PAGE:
A Court-Approved Approach to Making Defensible Credibility FindingsThe Law Society of Manitoba v Young, 2018 MBCA 126 (CanLII)
In The Law Society of Manitoba v Young, 2018 MBCA 126, http://canlii.ca/t/hwbp5 Manitoba’s highest court rejected an appeal made on the basis that the hearing panel had made unsafe findings of credibility on the main disputed allegation. In upholding the credibility finding, the Court noted:
- The panel gave detailed reasons on the credibility findings.
- The reasons indicated that the panel had considered all of the evidence.
- The inferences drawn from the evidence by the panel were reasonable.
- The panel’s reasons indicated how the main prosecution’s witness was consistent with the documentary evidence.
- The panel’s reasons addressed the inconsistencies in the main prosecution’s witness and explained why those inconsistencies did not undermine the witness’ overall credibility.
- The panel’s reasons addressed the practitioner’s evidence and the corroborating witness called by the practitioner and explained how that evidence was inconsistent with the documentary evidence and was otherwise not credible (e.g., attempts to persuade the complainant to withdraw the complaint and, when that failed, making false statements to the regulator).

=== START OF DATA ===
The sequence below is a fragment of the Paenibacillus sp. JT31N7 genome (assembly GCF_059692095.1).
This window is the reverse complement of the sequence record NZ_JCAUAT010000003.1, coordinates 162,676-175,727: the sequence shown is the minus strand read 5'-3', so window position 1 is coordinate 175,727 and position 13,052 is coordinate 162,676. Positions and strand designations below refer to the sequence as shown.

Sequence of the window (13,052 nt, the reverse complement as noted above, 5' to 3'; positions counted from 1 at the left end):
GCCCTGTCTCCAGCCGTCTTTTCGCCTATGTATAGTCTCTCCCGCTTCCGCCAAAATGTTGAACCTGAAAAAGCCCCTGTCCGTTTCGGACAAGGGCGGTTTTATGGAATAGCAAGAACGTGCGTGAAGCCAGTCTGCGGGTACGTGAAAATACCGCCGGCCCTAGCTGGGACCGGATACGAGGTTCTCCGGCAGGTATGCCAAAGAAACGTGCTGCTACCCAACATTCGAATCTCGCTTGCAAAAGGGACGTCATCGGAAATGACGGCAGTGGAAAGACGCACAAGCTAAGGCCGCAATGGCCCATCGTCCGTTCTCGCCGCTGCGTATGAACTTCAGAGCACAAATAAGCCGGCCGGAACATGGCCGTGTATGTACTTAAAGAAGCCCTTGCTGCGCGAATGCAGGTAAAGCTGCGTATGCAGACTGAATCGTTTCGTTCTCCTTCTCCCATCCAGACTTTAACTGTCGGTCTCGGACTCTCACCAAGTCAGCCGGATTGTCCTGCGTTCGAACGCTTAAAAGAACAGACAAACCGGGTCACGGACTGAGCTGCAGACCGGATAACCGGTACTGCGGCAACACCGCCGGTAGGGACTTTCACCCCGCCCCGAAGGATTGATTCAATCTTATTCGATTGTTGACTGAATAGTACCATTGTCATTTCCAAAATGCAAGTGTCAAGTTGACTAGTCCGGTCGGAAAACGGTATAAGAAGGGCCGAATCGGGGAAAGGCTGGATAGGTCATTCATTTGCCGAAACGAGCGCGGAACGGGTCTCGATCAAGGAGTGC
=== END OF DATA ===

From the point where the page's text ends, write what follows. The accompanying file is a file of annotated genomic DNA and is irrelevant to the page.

This judicial analysis gives guidance to hearing panels on the points they need to cover when dealing with credibility issues.
Courts also take a dim view of those who are unsuccessful at a hearing when raising one defence (e.g., “I am innocent”) and trying to introduce a new defence after they have been found guilty (e.g., “I had a medical condition that affected my behaviour”). The Court refused to receive fresh evidence, a psychological report, on the basis that such evidence should have been obtained and introduced at the original hearing. The Court emphasized the importance of the finality of hearings.